Astronomical Coordinate Systems

NGC 1333

The night sky resembles a large inverted bowl that is full of stars and planets. In order to accurately locate objects in the night sky, we need to figure out a coordinate system to use to consistently be able to precisely locate these objects.  As many of these objects are located at huge distances from us, knowing the true distance to an object isn’t necessary to locate the object; you only need to know the object’s angular position as seen on the celestial sphere.

There are 4 main coordinate systems that we use to locate objects in the night sky.  Each coordinate system uses (1) a specific plane of reference to determine the great circle projected on the celestial sphere and (2) a reference point the great circle.  The specific coordinates are determined by;

  1. Angular measure around the great circle from the reference point.
  2. The angular distance from the reference plane that is measured along another great circle that is perpendicular to the reference plane. 

Topocentric Coordinates:  These are also called Horizon coordinates since the plane of the local horizon is the plane of reference.  The specific point of reference in the plane is the geographic north point (or geographic south if you’re in the southern hemisphere).  The coordinate is measured along the horizon going east from the north point which is know as the Azimuth and ranges from 0 deg to 360 deg.

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Perpendicular to the horizon is called altitude and ranges from 0 deg to 90 deg.  Altitude is considered negative if it is below the horizon.  An altitude of 90 deg is the Zenith.  

Equatorial Coordinates:  Here, Earth’s equator is the plane of reference.  The projection of the plane of the equator on the night sky becomes the celestial equator and the reference great circle.  The reference point is defined by the plane of the ecliptic, the plane defined by the orbits of the sun and planets.  As the ecliptic is inclined around 23.5 deg to the equator, it intersects the celestial equator at 2 points.  The point where the ecliptic crosses the celestial equator from south to north is the reference point known as the Vernal Equinox.  The coordinate that is measured along the celestial equator east from the Vernal Equinox is right ascension and measured in hours, minutes and seconds.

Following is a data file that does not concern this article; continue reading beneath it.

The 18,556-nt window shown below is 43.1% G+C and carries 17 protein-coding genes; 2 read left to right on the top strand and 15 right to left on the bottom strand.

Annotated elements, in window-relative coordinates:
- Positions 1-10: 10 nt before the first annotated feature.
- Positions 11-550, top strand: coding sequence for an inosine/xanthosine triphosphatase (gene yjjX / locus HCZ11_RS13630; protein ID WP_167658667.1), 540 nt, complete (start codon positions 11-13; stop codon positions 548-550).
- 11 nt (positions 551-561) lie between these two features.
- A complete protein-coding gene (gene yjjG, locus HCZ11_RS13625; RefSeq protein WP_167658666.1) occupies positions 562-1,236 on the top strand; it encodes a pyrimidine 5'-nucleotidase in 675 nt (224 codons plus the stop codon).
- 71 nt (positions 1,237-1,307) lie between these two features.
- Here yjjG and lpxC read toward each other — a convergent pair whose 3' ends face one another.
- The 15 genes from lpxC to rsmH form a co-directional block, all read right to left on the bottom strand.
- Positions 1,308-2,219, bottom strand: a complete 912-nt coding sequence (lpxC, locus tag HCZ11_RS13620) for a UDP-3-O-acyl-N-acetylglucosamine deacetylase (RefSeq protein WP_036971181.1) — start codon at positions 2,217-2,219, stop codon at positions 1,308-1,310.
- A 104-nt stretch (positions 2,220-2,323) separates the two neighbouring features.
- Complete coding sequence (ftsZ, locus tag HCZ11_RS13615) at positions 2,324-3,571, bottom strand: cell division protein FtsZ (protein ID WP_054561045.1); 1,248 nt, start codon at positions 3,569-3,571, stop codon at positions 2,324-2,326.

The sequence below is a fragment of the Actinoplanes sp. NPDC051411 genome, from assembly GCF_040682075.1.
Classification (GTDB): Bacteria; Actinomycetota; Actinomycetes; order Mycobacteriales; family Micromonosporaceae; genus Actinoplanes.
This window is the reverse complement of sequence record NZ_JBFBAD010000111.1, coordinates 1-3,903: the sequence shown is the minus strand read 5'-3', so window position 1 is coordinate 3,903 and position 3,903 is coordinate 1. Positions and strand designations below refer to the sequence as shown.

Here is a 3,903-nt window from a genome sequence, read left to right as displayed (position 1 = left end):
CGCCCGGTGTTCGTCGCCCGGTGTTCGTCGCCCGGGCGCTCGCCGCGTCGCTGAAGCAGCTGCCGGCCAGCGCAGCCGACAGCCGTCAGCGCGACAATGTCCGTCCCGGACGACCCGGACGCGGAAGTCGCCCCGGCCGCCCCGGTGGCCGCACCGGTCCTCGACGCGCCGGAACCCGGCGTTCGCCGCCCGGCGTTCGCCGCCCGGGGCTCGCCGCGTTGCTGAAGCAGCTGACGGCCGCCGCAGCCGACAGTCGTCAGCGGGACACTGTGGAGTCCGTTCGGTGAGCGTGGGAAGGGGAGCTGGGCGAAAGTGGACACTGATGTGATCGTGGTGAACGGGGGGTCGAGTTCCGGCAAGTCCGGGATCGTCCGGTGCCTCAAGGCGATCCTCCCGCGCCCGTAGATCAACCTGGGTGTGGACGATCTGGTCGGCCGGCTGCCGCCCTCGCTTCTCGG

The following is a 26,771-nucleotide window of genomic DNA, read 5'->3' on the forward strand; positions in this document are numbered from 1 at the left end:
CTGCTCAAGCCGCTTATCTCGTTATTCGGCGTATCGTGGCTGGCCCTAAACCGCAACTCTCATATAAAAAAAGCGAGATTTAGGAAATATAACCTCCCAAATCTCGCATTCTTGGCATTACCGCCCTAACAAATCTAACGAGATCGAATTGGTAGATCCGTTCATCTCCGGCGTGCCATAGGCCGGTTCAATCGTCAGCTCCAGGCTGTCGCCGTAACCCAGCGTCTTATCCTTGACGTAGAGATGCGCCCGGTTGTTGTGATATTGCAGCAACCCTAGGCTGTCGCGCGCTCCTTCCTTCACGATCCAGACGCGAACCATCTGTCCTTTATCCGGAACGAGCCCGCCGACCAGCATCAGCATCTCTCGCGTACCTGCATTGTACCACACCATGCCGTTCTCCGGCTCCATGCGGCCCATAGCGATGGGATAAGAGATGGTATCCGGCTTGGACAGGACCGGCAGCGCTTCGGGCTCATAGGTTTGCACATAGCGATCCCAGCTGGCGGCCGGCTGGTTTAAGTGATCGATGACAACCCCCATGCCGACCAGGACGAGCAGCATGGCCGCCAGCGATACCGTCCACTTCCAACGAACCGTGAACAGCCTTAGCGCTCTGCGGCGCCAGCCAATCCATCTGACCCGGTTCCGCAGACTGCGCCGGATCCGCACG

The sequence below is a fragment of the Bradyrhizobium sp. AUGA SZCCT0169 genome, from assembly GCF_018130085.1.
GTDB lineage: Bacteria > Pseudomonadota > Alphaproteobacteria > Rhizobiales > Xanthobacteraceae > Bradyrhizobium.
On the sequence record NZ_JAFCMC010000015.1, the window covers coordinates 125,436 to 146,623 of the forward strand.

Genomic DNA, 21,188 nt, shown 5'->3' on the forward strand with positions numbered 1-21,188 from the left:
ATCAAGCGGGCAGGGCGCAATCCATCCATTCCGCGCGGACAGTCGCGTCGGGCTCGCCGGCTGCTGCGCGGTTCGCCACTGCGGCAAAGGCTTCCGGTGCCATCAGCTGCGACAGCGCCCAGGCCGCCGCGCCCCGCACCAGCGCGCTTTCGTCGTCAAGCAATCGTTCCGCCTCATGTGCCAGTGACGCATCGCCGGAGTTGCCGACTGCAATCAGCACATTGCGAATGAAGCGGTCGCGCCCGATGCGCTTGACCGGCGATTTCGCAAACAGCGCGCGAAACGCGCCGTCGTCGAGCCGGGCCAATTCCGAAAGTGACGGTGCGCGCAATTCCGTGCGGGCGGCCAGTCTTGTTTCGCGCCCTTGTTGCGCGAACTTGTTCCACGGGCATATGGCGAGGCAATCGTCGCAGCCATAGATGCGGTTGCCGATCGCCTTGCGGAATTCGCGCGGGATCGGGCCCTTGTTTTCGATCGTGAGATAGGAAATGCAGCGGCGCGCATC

Perpendicular to the celestial equator is called declination and ranges from -90 deg to +90 deg.

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Ecliptic Coordinates:  As was mentioned earlier, the Ecliptic is the plane of Earth’s orbit and here is the plane of reference.  The projection of this plane on the night sky is the Ecliptic.  The reference point here is the Vernal Equinox but the measurements are made along the Ecliptic.

The coordinate here measured along the Ecliptic, east of the Vernal Equinox is called celestial longitude and ranges from 0 deg to 360 deg.  Perpendicular to the Ecliptic is called celestial latitude and ranges from -90 deg to +90 deg.

Galactic Coordinates:  Here, the plane of our galaxy, the Milky Way is the reference plane.  The reference point here is direction of the galactic center which is defined as 33 deg away from the point where the galactic plane crosses the celestial equator from south to north and measured along the circle of the galactic plane toward Sagittarius.

The intersection point changes because of Earth’s precession; for this reason, we need to make this intersection point independent of precession.  The intersection of the galactic plane and the celestial equator is referred to as the Equator of Equinox 1950.0.  When converting between equatorial and galactic coordinates must refer to Epoch 1950.

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Galatic longitude is measured along the galactic equator east from the reference point and ranges from 0 deg to 360 deg.  Galactic latitude is the coordinate measured perpendicular to the galactic plane and ranges from -90 deg to +90 deg.

Reference: Math of Amateur Astronomers, James H. Fox and Walt Robinson, published by the Astronomical League

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